I’ve covered this ground quite a bit in the past so I just wanted to point out an article in the Chronicle.
Traditional educators often find competency programs alarming—and understandably so. Earning college credit by virtue of life experience runs afoul of classroom experience, which many educators believe to be sacred. As a colleague recently said, “Life is not college. Life is what prepares you for college.”
In fact, traditional educators should be alarmed. If more institutions gravitate toward competency-based models, more and more students will earn degrees from institutions at which they take few courses and perhaps interact minimally with professors. Then what will a college degree mean?
I’ve always found it silly that we ask people “what degree did you get” rather than “what do you know?”
Students are getting more opportunities to experience things before college and more opportunities to have work experiences. As they change, they will demand freedom from the narrow pathway of a 4 year degree. In every other area of society, personalization is the new black. Higher education will go the same way, even if it has to be dragged kicking and screaming. 😉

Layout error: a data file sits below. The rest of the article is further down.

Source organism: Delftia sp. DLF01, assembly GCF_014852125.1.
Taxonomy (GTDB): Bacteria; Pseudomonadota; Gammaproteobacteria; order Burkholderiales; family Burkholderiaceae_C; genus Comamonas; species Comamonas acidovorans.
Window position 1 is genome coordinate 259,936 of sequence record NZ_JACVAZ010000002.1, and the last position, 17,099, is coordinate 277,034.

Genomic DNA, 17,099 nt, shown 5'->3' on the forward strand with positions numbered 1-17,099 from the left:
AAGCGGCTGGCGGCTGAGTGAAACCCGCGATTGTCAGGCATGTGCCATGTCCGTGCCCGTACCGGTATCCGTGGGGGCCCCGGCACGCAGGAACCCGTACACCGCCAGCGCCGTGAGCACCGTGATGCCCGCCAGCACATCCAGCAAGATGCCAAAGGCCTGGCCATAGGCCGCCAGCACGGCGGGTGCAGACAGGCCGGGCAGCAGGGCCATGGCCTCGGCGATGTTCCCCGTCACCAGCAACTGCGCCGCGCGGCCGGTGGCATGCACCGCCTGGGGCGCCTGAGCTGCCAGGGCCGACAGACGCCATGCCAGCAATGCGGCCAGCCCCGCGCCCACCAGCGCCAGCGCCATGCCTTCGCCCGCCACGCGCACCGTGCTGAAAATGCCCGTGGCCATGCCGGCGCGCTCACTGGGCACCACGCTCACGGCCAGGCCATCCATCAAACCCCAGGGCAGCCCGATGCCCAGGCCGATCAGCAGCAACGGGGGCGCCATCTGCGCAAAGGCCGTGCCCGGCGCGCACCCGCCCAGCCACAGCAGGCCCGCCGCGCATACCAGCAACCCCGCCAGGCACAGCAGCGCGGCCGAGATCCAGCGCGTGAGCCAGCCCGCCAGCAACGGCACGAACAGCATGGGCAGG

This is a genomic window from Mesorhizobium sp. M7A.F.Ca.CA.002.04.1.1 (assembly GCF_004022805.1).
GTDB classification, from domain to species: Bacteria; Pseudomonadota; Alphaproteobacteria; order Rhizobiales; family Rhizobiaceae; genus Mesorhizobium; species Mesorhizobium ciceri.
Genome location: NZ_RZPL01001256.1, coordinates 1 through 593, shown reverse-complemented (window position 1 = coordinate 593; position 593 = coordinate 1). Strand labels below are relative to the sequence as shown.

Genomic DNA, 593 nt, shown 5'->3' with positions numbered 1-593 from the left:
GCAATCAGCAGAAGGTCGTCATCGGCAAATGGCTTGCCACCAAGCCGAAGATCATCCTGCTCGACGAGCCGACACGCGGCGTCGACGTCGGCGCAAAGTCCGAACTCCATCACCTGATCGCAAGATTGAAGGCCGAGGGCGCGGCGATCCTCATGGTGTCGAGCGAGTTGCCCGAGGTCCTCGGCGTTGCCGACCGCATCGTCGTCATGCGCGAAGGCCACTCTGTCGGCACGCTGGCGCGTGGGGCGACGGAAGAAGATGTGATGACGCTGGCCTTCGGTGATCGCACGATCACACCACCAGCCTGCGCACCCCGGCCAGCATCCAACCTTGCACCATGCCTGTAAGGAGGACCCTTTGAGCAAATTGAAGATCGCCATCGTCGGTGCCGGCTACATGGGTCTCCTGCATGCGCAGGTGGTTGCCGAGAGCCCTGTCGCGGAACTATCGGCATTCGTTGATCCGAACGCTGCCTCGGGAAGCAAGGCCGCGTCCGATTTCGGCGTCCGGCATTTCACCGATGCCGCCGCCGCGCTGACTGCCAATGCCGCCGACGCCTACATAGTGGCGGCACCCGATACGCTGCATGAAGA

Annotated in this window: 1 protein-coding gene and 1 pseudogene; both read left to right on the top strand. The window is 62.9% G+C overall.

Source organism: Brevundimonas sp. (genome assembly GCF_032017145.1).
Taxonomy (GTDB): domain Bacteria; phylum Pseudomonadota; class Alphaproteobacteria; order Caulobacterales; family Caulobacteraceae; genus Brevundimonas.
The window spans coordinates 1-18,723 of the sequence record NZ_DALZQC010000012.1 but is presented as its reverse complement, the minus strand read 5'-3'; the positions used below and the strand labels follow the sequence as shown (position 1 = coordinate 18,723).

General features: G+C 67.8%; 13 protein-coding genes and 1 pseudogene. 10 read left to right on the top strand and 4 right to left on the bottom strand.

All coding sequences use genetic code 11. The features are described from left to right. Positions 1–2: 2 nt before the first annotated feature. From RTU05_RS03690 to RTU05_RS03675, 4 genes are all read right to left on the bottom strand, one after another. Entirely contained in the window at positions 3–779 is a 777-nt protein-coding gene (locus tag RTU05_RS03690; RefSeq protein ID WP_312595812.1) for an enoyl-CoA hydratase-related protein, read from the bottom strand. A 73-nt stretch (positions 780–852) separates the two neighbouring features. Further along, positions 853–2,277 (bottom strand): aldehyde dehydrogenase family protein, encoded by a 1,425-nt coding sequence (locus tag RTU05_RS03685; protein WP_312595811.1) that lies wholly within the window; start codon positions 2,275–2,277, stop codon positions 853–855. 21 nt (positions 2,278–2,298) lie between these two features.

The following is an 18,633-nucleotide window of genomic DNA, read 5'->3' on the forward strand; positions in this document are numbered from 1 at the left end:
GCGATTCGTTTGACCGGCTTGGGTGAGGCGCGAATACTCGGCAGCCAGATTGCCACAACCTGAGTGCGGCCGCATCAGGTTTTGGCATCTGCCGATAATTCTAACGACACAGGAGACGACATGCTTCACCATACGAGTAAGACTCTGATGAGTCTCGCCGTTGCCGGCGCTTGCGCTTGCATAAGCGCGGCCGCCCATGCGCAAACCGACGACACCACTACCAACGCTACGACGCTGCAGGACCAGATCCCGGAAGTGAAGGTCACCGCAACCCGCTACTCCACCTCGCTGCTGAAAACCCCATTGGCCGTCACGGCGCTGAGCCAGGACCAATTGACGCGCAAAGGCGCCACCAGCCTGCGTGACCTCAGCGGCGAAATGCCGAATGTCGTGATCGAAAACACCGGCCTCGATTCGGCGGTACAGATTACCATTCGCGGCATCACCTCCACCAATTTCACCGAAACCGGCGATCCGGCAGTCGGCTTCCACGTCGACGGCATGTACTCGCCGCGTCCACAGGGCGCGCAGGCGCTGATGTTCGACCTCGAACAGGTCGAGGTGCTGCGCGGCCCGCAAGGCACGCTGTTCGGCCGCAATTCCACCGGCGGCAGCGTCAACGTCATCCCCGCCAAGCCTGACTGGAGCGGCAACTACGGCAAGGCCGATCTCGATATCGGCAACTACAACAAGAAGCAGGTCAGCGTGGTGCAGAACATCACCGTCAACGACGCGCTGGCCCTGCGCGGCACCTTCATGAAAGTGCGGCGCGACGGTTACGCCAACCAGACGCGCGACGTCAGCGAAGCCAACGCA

The article ends thus:
Meanwhile, institutions that are unwilling or unable to incorporate elements of a competency model will be forced to defend the value of learning that cannot be easily assessed and demonstrated. That will be a hard message to communicate and sell, especially given that students with mastery of applied and technical skill sets tend to be rewarded with jobs upon graduation. Additionally, noncompetency tuition will almost certainly rise relative to competency-based credit models, which require less instruction and thus can be delivered at lower cost.
The marketplace rarely reacts well to perceived low marginal benefit at high marginal price.
Yes exactly right. It’s all about economics and economic realities are inevitable. You can postpone them for a time but eventually the bill is due.